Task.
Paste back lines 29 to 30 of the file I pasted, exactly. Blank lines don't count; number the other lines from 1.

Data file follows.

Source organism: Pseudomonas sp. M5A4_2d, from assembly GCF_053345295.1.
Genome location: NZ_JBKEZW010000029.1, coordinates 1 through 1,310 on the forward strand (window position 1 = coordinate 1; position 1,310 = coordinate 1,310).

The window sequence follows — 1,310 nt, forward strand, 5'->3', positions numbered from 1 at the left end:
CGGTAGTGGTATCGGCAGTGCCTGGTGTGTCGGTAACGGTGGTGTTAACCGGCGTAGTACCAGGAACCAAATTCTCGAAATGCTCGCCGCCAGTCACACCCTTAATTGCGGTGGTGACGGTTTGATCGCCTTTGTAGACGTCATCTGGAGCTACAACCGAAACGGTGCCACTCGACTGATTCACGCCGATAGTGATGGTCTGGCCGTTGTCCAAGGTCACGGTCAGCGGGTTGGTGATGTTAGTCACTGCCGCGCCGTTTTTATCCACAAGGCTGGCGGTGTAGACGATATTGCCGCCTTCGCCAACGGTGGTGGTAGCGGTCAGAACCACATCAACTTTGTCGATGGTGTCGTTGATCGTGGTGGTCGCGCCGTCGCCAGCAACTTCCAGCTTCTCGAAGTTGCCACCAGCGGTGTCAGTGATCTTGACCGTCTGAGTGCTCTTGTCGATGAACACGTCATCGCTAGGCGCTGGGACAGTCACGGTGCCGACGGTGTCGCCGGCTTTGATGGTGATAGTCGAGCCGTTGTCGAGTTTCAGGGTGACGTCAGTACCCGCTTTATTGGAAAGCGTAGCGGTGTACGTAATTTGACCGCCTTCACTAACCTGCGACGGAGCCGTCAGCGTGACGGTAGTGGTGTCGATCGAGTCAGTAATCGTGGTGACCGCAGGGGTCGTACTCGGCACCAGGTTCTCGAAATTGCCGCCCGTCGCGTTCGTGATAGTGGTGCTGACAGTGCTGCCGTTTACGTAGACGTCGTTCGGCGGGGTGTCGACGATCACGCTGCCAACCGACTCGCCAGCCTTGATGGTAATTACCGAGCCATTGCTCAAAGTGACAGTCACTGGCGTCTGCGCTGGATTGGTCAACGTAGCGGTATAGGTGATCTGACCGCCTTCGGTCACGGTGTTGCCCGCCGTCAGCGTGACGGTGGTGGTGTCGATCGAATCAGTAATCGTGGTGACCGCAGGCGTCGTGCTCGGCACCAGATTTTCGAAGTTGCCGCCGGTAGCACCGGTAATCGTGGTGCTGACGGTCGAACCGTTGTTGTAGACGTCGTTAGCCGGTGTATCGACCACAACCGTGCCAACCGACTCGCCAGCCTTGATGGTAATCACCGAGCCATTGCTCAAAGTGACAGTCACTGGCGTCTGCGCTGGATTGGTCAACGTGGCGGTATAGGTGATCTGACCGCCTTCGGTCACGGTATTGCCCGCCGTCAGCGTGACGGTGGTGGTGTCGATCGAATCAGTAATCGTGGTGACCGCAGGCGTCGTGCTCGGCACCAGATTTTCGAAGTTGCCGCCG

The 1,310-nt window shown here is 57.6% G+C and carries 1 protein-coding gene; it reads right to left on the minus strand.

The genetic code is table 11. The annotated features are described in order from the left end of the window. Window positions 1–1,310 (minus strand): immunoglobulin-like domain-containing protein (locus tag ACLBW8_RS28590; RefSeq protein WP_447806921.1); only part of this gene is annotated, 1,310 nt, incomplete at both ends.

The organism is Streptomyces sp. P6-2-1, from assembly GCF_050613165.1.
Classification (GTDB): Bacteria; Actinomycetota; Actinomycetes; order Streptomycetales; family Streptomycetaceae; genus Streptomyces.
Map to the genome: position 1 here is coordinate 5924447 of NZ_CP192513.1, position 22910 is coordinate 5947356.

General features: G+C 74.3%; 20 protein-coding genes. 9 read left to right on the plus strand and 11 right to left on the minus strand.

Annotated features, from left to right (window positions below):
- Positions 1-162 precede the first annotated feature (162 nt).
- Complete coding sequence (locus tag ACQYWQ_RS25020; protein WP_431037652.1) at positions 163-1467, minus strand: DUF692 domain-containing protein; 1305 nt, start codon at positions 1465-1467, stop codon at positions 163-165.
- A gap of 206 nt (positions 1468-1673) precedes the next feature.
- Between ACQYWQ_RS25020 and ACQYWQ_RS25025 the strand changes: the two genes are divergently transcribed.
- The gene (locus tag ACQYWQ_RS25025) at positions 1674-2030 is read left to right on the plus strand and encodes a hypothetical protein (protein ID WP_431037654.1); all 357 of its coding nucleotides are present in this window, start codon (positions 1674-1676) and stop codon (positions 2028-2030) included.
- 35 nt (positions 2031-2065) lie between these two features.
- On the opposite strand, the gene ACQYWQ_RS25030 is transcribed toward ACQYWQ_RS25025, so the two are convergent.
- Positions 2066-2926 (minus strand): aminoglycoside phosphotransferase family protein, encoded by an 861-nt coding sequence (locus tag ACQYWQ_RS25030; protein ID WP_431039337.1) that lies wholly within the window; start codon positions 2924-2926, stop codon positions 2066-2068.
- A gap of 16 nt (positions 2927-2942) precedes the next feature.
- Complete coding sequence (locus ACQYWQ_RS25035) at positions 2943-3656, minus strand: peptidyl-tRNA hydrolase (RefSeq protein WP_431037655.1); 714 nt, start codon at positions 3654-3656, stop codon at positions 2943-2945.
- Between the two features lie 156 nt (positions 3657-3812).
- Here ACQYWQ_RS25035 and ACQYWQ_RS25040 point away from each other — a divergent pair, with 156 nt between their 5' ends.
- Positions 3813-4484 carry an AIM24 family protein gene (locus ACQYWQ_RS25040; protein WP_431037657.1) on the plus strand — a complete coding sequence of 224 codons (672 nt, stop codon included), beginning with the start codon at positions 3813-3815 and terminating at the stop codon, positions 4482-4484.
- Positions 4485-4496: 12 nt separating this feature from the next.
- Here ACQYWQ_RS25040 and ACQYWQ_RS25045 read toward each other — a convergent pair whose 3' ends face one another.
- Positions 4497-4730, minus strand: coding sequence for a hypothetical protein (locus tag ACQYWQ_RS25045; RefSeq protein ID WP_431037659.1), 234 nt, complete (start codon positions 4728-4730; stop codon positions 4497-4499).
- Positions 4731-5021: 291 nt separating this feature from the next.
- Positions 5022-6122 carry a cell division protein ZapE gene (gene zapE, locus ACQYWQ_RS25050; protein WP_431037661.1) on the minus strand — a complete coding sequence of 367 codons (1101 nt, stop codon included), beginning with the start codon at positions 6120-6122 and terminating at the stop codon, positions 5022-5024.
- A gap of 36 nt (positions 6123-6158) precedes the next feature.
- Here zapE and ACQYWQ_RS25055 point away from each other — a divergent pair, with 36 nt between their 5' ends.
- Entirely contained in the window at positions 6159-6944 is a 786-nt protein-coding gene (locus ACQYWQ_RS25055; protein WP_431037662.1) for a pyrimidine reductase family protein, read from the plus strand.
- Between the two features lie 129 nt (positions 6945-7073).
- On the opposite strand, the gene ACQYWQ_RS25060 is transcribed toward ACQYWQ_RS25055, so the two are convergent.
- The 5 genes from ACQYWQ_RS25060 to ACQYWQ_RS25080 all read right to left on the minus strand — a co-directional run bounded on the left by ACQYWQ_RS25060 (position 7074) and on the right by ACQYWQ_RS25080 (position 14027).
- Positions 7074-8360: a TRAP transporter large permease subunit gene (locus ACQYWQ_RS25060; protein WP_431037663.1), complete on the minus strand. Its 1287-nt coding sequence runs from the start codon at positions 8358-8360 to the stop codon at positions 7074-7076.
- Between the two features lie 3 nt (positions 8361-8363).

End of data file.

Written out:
- Positions 5022-6122 carry a cell division protein ZapE gene (gene zapE, locus ACQYWQ_RS25050; protein WP_431037661.1) on the minus strand — a complete coding sequence of 367 codons (1101 nt, stop codon included), beginning with the start codon at positions 6120-6122 and terminating at the stop codon, positions 5022-5024.
- A gap of 36 nt (positions 6123-6158) precedes the next feature.